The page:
Created By: Tree Street Area Art Safari
In 1962, a twenty year project plan was proposed create a landfill (rubbish dump) and to reclaim the Big Swamp wetlands for community use. The dumping of refuse closed in the 1970s and the ‘rubbish hill’ has since been rehabilitated to form a vantage point for the observation of wildlife. The complex was formed by artificially creating wetlands through the clearing of native vegetation and directing the run-off into a natural depression. Big Swamp was also the natural drainage outlet for Five Mile Brook, which is now diverted to flow along an open drainage channel and discharges directly into the Indian Ocean via floodgates. Provision is made for water to be diverted to Big Swamp when needed. A market garden had been established on the northern perimeter of Big Swamp by Chinese who sold their produce in local shops. Earlier land uses also included cattle grazing. In the late 1880s, a vineyard and orchard were established by E M Clarke and Dr O’Meehan on the edge of the swamp land. Their property was later owned and operated by the Gibson family, who lived at 68-70 Clarke Street. Their wine was stored in a substantial cellar built in the nearby limestone cave system. In 1981, a Bird Park was built in the south west corner of the Swamp. It was a joint venture between the City of Bunbury and the avicultural society. Over the years, strategic plantings and judicious management of the wetland environment has attracted a variety of wildlife and birds to the area. Big Swamp consists of recreational areas and a series of islands forming ecosystems which incorporate a number of natural habitats to support large populations of both flora and fauna.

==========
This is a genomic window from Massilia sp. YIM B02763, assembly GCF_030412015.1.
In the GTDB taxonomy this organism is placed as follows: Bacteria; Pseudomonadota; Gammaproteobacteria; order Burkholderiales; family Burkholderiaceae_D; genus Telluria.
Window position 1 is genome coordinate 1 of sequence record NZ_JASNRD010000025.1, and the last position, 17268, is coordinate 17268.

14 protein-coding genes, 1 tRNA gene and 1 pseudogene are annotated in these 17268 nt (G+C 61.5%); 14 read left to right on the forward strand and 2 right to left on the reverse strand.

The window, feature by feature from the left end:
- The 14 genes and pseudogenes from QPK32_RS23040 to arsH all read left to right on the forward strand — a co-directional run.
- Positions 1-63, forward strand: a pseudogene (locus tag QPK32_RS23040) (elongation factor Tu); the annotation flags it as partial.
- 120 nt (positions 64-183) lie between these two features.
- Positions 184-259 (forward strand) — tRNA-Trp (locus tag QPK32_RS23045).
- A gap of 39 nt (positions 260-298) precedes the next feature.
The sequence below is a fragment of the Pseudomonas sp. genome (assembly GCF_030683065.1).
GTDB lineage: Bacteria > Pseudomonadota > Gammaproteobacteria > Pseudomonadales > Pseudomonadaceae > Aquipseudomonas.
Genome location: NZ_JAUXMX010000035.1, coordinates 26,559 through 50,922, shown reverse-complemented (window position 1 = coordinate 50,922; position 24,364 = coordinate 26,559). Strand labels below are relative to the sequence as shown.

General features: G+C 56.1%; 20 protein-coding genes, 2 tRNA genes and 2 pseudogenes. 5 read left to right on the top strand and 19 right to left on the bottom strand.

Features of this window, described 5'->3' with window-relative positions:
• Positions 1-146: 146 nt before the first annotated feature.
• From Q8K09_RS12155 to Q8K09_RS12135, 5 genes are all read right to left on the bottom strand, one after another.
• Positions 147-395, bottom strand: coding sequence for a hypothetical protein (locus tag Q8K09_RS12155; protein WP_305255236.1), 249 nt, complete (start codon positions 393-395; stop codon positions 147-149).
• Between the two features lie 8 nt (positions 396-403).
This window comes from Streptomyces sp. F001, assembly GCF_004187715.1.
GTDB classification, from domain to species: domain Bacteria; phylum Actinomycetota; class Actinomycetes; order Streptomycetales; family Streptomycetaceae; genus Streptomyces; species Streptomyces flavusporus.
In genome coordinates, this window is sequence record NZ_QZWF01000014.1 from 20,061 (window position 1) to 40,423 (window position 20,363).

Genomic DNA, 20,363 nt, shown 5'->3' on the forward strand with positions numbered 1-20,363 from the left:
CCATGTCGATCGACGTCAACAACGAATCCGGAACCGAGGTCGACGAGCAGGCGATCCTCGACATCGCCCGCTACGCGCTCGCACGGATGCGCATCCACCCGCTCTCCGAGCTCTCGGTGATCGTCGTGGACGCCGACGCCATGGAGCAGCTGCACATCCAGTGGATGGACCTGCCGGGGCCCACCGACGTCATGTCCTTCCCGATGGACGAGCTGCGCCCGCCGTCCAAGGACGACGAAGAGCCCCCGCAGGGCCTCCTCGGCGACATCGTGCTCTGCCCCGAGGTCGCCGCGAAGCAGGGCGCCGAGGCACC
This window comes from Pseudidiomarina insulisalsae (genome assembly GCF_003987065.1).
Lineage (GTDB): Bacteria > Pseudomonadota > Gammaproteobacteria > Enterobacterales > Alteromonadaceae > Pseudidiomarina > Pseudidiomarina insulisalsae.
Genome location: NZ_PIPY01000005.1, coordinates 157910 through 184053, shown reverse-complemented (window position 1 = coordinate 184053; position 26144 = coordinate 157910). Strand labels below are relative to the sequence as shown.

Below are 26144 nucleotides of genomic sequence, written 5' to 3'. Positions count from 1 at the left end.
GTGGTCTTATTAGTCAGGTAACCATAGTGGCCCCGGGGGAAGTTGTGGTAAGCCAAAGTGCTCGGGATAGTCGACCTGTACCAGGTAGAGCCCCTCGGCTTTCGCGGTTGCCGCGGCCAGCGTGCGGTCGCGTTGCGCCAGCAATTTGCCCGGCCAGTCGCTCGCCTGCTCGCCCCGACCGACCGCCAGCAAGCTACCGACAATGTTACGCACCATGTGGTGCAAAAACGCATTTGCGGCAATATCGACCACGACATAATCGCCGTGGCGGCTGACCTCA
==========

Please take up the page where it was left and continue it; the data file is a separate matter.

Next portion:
This point of interest is part of the tour: Tree Street Art Safari Architecture Tour - 2018